A fine French dining experience - that in an interesting twist, you can have home delivered.
December 12, 2013
Part of the North side French BYO pack, Rhubarb Rhubarb certainly has that difficult-to-define but endearing, almost retro Brisbane vibe.
Rhubarb Rhubarb is named not only for a favoured ingredient, or the festive colour of its paint job, but also the theatre practice of creating a convincing crowd hum by having actors repeat the word 'rhubarb' from the wings. As far as restaurant names go, some thought has gone into this one.
The venue itself is far from modern and not too fussy. Seating is available in three separate areas — the outside footpath, a large dining area and a rectangular front room. The exposed kitchen in the latter seems almost a necessity, rather than a design decision. As a mostly closed space, Rhubarb Rhubarb lives up to the murmuring suggested by its name, and the air conditioning is much appreciated in what may otherwise be a stuffy space.
The food, too, is far from modern and not too fussy. Entrees, all priced at $19.50, include a tartlet of mushroom and caramelised onion with creme fraiche and watercress, as well as crumbed lamb's brains with sauce gribiche and petite salad. They're followed by a complimentary palate cleanser.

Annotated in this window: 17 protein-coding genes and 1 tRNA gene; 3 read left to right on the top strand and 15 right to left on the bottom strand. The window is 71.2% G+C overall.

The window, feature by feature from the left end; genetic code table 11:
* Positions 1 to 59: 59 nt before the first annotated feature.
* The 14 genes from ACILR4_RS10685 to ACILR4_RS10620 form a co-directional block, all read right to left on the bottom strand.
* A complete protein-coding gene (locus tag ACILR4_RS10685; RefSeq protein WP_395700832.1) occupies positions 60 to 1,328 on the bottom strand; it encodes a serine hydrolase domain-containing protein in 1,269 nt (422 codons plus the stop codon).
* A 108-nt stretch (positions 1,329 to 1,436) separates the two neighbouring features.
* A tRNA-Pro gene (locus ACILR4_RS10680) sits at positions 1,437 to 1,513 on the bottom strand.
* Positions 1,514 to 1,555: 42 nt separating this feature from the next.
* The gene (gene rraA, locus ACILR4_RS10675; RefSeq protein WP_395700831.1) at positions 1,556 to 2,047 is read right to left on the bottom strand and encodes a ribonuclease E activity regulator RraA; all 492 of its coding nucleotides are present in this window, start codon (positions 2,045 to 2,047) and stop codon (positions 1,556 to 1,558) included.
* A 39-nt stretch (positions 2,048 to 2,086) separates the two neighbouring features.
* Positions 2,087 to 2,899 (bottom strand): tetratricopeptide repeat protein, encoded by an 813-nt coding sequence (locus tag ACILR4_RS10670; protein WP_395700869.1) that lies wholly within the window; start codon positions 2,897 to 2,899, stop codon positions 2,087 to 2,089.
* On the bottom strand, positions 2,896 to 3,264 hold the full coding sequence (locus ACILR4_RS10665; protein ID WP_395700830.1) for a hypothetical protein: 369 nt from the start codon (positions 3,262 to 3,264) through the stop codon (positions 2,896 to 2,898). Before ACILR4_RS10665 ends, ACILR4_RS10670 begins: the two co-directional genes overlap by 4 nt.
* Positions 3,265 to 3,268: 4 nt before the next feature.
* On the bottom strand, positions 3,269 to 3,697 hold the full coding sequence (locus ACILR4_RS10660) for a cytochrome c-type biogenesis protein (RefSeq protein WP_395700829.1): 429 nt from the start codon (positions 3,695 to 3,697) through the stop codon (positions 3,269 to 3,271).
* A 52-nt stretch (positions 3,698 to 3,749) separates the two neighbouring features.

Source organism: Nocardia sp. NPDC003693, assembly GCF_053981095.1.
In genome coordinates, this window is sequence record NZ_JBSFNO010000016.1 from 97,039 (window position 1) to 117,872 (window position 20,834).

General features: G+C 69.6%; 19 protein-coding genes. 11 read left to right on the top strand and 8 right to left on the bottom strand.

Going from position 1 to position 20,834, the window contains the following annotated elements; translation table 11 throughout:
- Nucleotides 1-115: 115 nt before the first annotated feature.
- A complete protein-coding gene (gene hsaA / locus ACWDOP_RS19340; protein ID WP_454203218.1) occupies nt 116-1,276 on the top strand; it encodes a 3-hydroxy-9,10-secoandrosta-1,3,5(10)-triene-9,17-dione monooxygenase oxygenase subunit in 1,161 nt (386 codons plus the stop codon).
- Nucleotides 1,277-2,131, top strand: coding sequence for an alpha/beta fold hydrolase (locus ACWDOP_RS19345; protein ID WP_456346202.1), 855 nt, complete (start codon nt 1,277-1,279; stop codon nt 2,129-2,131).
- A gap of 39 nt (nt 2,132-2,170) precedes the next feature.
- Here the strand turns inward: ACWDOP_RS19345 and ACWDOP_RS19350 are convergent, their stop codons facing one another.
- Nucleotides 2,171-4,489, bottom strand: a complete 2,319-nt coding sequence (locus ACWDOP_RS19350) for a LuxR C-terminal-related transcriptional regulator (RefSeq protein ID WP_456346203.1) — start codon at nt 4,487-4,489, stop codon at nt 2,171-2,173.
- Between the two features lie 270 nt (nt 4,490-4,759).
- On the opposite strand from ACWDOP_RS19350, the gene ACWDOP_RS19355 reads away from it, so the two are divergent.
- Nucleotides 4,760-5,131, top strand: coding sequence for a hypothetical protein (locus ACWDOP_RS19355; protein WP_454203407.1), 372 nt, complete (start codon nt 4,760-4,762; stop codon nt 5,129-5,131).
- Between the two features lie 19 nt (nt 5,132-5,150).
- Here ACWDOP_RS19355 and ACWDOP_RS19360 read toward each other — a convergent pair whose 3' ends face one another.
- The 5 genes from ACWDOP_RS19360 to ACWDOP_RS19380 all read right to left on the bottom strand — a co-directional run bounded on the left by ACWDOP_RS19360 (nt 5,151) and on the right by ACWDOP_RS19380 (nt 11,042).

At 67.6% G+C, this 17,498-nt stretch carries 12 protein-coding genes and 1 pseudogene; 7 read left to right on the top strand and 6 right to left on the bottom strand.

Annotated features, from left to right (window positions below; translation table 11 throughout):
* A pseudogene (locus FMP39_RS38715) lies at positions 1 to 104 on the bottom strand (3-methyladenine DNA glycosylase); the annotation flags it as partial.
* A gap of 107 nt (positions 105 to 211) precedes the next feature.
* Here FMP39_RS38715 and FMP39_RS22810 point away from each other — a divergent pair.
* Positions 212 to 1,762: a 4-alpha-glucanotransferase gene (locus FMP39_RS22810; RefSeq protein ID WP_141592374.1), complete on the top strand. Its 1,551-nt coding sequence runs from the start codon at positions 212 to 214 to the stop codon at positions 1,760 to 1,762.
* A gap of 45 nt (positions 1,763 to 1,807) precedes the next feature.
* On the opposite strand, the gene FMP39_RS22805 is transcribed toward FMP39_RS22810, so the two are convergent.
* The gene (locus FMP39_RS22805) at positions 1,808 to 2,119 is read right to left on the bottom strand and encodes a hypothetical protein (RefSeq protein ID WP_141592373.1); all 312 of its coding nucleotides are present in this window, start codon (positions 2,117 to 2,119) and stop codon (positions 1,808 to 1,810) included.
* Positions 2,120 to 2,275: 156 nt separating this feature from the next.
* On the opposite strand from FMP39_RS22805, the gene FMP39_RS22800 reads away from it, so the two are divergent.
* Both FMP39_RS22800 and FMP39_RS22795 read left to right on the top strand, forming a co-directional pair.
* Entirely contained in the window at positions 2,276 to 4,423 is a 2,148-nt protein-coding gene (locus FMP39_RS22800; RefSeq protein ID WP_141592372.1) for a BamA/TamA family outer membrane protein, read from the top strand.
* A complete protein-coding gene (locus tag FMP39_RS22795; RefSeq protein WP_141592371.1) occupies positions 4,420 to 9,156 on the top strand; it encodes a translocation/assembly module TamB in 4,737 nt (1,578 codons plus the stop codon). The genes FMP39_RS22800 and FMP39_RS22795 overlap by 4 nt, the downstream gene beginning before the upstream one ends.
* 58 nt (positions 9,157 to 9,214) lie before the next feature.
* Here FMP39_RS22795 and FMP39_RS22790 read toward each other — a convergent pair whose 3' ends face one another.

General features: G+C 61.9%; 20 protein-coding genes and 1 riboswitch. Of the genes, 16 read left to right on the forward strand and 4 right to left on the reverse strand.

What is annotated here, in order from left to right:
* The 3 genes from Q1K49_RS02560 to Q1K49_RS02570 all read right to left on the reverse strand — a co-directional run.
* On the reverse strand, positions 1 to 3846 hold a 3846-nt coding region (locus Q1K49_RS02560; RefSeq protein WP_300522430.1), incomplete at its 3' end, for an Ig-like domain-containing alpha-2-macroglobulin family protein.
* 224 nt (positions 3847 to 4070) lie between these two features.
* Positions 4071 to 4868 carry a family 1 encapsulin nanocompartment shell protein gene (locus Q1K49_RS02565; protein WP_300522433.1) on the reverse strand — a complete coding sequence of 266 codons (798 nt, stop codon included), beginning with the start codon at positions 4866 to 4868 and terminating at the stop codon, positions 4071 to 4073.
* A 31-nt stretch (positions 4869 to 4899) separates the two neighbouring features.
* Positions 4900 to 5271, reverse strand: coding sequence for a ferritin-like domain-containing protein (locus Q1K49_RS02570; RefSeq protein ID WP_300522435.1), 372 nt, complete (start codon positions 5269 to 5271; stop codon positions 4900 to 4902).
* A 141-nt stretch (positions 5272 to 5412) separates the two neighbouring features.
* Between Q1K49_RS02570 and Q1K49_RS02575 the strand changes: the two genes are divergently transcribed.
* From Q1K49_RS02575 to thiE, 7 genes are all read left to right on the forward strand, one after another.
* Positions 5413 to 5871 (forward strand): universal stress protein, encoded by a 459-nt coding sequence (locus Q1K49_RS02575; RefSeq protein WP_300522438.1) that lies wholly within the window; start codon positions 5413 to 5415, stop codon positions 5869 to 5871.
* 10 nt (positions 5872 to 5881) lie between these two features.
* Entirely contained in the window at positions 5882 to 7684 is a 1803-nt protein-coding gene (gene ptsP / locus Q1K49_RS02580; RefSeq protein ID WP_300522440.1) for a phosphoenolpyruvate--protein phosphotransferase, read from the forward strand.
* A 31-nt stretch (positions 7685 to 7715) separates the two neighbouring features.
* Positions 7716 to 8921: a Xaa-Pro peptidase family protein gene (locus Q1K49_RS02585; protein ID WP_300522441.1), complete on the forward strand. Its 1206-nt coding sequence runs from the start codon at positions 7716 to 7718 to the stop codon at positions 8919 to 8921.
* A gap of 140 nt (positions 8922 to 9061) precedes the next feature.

Standouts for mains are the grass fed eye fillet with Gruyere croquettes, speck fumet, horseradish creme and confit tomato ($38), and the pork belly with potato fondant, mustard pears and apricot sauce ($36). Everything tastes just as you would expect and nothing disappoints. Sides are all $9 and include French beans with toasted almond butter and kipfler potatoes sauteed in duck fat and confit garlic. Staff are polished and professional, and happy to tweak things to suit you — even offering a half-serve of a couple of sides if you have trouble making up your mind.
Desserts include lemon curd fondant with coconut ice cream and macadamia praline and rhubarb meringue torte with creme Anglasie (both $15).
In October of this year, Rhubarb Rhubarb rather unconventionally began offering home delivery, or 'Room Service'. The bulk of the standard menu items are available, excepting entrees. Having never taken advantage of this service, one is curious as to how food looks upon arrival, though the idea definitely has its appeal.